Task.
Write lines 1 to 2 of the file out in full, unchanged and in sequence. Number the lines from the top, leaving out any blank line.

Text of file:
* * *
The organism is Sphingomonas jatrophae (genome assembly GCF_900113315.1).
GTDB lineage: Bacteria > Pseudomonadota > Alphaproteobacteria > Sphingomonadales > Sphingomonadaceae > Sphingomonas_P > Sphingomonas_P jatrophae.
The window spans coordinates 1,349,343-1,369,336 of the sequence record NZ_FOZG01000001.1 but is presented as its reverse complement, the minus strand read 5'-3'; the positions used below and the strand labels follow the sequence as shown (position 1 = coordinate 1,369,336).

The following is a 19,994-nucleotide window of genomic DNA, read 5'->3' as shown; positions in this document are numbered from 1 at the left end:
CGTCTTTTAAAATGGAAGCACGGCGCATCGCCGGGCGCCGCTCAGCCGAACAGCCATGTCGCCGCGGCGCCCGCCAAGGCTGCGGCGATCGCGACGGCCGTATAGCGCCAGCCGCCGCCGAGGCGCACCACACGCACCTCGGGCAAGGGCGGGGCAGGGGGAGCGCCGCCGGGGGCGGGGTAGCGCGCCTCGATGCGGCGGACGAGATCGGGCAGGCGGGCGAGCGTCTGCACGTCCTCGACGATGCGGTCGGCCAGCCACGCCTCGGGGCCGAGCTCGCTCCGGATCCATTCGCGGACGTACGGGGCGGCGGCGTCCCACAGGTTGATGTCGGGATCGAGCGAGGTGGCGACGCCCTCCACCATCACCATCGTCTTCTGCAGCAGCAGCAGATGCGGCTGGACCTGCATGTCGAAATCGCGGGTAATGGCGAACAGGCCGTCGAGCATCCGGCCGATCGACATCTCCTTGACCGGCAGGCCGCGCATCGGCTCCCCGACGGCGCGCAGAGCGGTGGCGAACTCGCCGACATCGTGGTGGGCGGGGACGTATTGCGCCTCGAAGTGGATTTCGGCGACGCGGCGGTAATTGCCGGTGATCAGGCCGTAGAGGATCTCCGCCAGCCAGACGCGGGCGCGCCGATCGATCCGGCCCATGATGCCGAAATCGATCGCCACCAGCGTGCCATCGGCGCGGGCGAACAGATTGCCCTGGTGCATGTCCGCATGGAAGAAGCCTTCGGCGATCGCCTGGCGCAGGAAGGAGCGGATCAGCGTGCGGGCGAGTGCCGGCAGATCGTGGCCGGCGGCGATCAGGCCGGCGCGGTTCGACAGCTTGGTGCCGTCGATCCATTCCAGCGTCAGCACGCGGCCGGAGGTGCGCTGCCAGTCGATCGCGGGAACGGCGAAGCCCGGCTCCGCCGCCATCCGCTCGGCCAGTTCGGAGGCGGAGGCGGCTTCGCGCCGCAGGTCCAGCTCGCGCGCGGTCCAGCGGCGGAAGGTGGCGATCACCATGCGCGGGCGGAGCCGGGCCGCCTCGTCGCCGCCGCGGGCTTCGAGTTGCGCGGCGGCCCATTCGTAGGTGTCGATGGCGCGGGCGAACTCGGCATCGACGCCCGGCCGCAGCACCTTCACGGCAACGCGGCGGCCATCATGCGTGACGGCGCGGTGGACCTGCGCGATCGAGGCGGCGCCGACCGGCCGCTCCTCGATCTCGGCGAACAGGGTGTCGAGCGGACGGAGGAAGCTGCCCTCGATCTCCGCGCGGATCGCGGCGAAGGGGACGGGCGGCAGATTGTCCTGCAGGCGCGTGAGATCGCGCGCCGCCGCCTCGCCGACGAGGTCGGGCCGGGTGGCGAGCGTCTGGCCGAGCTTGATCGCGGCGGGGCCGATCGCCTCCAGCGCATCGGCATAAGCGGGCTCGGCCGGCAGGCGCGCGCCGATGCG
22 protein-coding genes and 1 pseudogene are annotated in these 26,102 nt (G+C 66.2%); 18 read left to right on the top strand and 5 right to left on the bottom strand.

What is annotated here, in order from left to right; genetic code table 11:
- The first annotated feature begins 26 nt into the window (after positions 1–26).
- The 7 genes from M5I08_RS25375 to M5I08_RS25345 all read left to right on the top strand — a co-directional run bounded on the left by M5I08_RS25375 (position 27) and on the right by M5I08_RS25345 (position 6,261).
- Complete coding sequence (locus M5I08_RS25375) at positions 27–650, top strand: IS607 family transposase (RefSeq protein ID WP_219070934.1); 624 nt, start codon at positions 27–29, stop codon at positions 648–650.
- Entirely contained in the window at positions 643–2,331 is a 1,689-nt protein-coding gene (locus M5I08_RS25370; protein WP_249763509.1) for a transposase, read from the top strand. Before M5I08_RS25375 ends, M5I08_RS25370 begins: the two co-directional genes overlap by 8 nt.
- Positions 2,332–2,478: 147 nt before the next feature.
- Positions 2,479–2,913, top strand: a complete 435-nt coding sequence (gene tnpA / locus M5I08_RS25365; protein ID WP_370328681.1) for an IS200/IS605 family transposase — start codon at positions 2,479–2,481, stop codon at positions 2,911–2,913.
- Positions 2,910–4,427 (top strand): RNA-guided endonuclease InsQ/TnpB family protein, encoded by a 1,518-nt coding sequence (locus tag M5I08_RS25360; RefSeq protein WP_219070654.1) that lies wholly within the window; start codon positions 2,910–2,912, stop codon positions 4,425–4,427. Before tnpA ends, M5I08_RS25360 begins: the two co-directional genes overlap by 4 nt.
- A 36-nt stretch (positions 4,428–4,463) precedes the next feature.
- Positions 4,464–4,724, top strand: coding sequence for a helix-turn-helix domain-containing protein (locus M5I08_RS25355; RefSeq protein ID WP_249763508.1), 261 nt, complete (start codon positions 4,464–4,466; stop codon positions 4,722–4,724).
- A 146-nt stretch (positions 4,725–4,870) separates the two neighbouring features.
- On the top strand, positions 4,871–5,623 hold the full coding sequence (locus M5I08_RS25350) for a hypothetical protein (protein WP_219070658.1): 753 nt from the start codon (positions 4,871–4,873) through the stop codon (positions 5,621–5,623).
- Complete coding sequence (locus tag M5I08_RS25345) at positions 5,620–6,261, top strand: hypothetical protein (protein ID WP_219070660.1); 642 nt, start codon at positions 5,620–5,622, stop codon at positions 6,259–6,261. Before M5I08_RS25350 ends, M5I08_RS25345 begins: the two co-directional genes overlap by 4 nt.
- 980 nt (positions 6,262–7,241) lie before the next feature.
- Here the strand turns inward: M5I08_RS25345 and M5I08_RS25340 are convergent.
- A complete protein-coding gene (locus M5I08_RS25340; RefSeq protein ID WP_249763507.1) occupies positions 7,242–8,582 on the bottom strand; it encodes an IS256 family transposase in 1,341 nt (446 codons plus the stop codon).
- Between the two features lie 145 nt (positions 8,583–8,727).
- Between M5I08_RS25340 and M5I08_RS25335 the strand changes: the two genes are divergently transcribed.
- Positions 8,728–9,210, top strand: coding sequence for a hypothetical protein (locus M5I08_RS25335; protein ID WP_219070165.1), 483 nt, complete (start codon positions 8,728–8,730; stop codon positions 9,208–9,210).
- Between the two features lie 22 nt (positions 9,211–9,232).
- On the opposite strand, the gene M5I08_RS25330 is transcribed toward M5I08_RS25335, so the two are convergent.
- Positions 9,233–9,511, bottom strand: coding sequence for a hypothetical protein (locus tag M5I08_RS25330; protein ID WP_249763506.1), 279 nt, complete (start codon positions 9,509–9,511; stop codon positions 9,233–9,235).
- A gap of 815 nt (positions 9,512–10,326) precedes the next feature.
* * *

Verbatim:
The organism is Sphingomonas jatrophae (genome assembly GCF_900113315.1).
GTDB lineage: Bacteria > Pseudomonadota > Alphaproteobacteria > Sphingomonadales > Sphingomonadaceae > Sphingomonas_P > Sphingomonas_P jatrophae.